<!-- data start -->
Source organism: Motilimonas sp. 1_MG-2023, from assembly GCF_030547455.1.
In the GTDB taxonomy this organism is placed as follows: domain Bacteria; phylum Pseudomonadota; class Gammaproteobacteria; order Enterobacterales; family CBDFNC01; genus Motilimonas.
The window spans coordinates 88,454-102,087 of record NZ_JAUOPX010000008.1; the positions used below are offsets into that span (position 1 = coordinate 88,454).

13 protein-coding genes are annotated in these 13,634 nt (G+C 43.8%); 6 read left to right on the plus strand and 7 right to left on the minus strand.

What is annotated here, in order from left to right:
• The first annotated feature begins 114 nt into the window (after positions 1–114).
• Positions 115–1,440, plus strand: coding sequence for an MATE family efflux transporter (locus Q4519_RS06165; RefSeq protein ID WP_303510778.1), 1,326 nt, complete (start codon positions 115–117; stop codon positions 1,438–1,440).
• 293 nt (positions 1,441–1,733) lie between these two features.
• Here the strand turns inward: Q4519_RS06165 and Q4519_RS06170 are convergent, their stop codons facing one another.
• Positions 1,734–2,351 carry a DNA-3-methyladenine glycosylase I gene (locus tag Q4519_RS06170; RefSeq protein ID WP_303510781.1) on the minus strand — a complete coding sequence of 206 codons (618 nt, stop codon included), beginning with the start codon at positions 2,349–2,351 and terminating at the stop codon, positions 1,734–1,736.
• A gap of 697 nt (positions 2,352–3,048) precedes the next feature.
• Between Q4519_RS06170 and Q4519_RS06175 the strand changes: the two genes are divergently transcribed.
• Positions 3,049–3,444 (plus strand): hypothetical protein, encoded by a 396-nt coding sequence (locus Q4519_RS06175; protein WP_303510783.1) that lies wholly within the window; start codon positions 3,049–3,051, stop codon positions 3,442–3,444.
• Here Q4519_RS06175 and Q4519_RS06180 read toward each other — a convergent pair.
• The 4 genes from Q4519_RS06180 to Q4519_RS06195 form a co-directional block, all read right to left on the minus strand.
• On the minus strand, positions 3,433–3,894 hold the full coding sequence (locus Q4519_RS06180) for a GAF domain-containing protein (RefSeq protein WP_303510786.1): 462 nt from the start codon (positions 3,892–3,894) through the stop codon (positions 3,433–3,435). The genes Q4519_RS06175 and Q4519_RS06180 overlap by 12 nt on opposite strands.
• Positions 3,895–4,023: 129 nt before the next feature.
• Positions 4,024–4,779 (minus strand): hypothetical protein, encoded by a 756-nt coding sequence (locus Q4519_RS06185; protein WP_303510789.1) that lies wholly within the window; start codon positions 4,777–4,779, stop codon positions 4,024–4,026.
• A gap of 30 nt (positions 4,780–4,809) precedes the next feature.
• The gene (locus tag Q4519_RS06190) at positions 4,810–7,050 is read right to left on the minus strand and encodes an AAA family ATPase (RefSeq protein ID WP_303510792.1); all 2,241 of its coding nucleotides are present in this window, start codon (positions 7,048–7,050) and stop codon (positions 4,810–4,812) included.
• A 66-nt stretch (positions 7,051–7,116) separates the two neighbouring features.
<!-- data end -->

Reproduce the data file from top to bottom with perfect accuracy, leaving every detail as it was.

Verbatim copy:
Source organism: Motilimonas sp. 1_MG-2023, from assembly GCF_030547455.1.
In the GTDB taxonomy this organism is placed as follows: domain Bacteria; phylum Pseudomonadota; class Gammaproteobacteria; order Enterobacterales; family CBDFNC01; genus Motilimonas.
The window spans coordinates 88,454-102,087 of record NZ_JAUOPX010000008.1; the positions used below are offsets into that span (position 1 = coordinate 88,454).

13 protein-coding genes are annotated in these 13,634 nt (G+C 43.8%); 6 read left to right on the plus strand and 7 right to left on the minus strand.

What is annotated here, in order from left to right:
• The first annotated feature begins 114 nt into the window (after positions 1–114).
• Positions 115–1,440, plus strand: coding sequence for an MATE family efflux transporter (locus Q4519_RS06165; RefSeq protein ID WP_303510778.1), 1,326 nt, complete (start codon positions 115–117; stop codon positions 1,438–1,440).
• 293 nt (positions 1,441–1,733) lie between these two features.
• Here the strand turns inward: Q4519_RS06165 and Q4519_RS06170 are convergent, their stop codons facing one another.
• Positions 1,734–2,351 carry a DNA-3-methyladenine glycosylase I gene (locus tag Q4519_RS06170; RefSeq protein ID WP_303510781.1) on the minus strand — a complete coding sequence of 206 codons (618 nt, stop codon included), beginning with the start codon at positions 2,349–2,351 and terminating at the stop codon, positions 1,734–1,736.
• A gap of 697 nt (positions 2,352–3,048) precedes the next feature.
• Between Q4519_RS06170 and Q4519_RS06175 the strand changes: the two genes are divergently transcribed.
• Positions 3,049–3,444 (plus strand): hypothetical protein, encoded by a 396-nt coding sequence (locus Q4519_RS06175; protein WP_303510783.1) that lies wholly within the window; start codon positions 3,049–3,051, stop codon positions 3,442–3,444.
• Here Q4519_RS06175 and Q4519_RS06180 read toward each other — a convergent pair.
• The 4 genes from Q4519_RS06180 to Q4519_RS06195 form a co-directional block, all read right to left on the minus strand.
• On the minus strand, positions 3,433–3,894 hold the full coding sequence (locus Q4519_RS06180) for a GAF domain-containing protein (RefSeq protein WP_303510786.1): 462 nt from the start codon (positions 3,892–3,894) through the stop codon (positions 3,433–3,435). The genes Q4519_RS06175 and Q4519_RS06180 overlap by 12 nt on opposite strands.
• Positions 3,895–4,023: 129 nt before the next feature.
• Positions 4,024–4,779 (minus strand): hypothetical protein, encoded by a 756-nt coding sequence (locus Q4519_RS06185; protein WP_303510789.1) that lies wholly within the window; start codon positions 4,777–4,779, stop codon positions 4,024–4,026.
• A gap of 30 nt (positions 4,780–4,809) precedes the next feature.
• The gene (locus tag Q4519_RS06190) at positions 4,810–7,050 is read right to left on the minus strand and encodes an AAA family ATPase (RefSeq protein ID WP_303510792.1); all 2,241 of its coding nucleotides are present in this window, start codon (positions 7,048–7,050) and stop codon (positions 4,810–4,812) included.
• A 66-nt stretch (positions 7,051–7,116) separates the two neighbouring features.